A trustee is a person responsible for managing and distributing the assets held in trust according to the terms laid down by the grantor. That means that the trustee plays a critical role in safeguarding the interests of the trust’s beneficiaries, as well as making certain that the grantor’s wishes are followed.
Should you consider appointing more than one trustee? No law says that you can’t have multiple people in charge of a trust – but that doesn’t necessarily mean it’s a good idea, either.
What can go wrong when you have multiple trustees?
While you can name as many trustees as you want, more trustees simply means there’s an increased potential for problems. Consider these:
- Each co-trustee has to read and follow the rules of the trust according to the best of their abilities and their own understanding. If two trustees don’t agree on what that means, that can create a deadlock that stops the beneficiaries from receiving any assets until the dispute is resolved.
- Each co-trustee can be held responsible for the other’s breach of their fiduciary duty. That means that they can both be held liable for the other’s poor investment decisions, fraud, self-dealing or other misuses of their power. That can create a lot of hostility between co-trustees, especially if they distrust one another.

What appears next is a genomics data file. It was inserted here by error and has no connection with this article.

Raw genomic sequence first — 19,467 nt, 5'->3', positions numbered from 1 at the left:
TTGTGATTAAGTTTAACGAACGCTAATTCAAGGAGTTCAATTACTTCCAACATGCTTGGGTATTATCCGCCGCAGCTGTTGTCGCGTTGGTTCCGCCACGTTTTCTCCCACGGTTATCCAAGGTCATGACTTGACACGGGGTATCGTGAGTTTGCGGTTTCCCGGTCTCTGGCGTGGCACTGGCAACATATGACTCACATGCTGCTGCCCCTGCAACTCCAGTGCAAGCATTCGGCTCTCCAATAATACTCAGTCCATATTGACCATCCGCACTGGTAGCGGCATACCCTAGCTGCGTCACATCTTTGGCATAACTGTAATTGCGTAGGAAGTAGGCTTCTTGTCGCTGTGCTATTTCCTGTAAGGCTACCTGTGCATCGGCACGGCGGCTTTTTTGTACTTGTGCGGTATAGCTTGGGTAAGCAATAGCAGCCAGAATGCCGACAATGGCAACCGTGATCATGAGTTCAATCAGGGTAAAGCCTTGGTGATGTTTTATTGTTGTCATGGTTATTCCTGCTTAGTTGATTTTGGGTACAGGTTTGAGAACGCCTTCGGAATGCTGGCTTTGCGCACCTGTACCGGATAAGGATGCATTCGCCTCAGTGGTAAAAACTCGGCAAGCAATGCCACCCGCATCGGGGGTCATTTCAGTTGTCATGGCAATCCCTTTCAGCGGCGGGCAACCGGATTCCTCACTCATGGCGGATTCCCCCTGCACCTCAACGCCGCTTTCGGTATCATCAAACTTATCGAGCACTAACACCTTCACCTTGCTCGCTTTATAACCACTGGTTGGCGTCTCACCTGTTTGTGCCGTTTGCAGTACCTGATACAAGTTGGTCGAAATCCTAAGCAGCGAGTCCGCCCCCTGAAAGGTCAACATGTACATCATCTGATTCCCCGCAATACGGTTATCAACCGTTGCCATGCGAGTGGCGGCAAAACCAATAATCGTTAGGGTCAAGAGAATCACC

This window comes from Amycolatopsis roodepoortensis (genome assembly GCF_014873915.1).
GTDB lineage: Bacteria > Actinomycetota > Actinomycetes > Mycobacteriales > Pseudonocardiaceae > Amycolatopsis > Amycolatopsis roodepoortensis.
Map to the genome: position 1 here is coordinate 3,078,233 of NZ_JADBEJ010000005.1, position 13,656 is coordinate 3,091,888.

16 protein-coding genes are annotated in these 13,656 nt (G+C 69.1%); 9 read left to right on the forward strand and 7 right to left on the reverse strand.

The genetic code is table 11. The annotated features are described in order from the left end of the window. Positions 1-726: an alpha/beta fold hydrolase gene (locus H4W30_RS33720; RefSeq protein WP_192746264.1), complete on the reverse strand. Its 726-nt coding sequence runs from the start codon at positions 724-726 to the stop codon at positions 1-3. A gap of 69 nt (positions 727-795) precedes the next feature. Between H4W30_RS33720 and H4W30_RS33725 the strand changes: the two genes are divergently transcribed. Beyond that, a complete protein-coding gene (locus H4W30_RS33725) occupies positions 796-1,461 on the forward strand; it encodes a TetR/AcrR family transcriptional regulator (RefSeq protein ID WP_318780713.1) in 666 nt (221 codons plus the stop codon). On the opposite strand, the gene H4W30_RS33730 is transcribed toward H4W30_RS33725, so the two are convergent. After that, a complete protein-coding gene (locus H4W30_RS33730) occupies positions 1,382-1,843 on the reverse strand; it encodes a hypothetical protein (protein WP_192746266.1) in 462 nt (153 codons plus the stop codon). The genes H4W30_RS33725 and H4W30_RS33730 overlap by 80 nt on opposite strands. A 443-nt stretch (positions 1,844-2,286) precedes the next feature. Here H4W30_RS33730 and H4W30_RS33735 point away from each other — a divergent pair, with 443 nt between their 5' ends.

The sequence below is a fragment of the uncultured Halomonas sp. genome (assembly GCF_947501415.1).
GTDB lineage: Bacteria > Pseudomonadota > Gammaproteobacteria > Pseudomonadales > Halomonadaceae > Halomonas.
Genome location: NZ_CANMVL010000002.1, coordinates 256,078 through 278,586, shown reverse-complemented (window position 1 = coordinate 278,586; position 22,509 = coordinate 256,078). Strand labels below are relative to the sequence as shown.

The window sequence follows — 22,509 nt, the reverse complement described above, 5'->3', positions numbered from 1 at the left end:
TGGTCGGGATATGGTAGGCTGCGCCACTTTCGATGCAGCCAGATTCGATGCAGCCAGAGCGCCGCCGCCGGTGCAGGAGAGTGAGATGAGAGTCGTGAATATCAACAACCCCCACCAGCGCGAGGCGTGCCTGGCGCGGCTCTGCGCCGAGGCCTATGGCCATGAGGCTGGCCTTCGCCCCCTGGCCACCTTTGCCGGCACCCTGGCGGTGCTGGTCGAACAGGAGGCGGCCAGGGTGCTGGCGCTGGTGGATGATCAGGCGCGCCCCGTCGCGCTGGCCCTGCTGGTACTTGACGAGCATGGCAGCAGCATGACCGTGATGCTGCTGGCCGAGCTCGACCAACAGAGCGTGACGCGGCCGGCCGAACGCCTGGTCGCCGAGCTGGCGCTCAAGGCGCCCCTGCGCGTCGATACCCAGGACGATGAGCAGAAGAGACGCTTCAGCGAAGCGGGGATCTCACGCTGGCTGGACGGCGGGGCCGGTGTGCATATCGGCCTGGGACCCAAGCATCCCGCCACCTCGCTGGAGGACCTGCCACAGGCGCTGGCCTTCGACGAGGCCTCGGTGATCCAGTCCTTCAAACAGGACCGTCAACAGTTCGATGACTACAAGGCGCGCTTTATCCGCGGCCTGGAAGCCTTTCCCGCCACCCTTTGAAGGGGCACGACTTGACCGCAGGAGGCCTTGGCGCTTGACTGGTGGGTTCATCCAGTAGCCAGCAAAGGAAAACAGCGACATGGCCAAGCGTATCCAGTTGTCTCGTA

- Every action taken on behalf of the trust will require two (or more, depending on how many trustees you name) signatures. Coordinating that can become a nightmare if the trustees aren’t both readily available. That could lead to missed opportunities, problems with disbursements and critical lapses in action.
In general, there’s very little benefit to having multiple trustees – but a lot of potential drawbacks.
What can you do instead of naming co-trustees?
Most of the time, the motivation for having co-trustees is to make sure that the trust will continue to operate smoothly even if a trustee is suddenly unable or unwilling to continue serving.
There are two potential solutions to this problem. First, you can simply designate successor trustees. They can step in if something happens to the first trustee. Second, you could hire a professional trustee. Professional trustee services can help alleviate numerous concerns, including the worry about what would happen if a private trustee dies or becomes incapacitated.
When you’re creating a trust, legal guidance can make it easier to understand the pros and cons of every decision you make so that you can keep your legacy intact.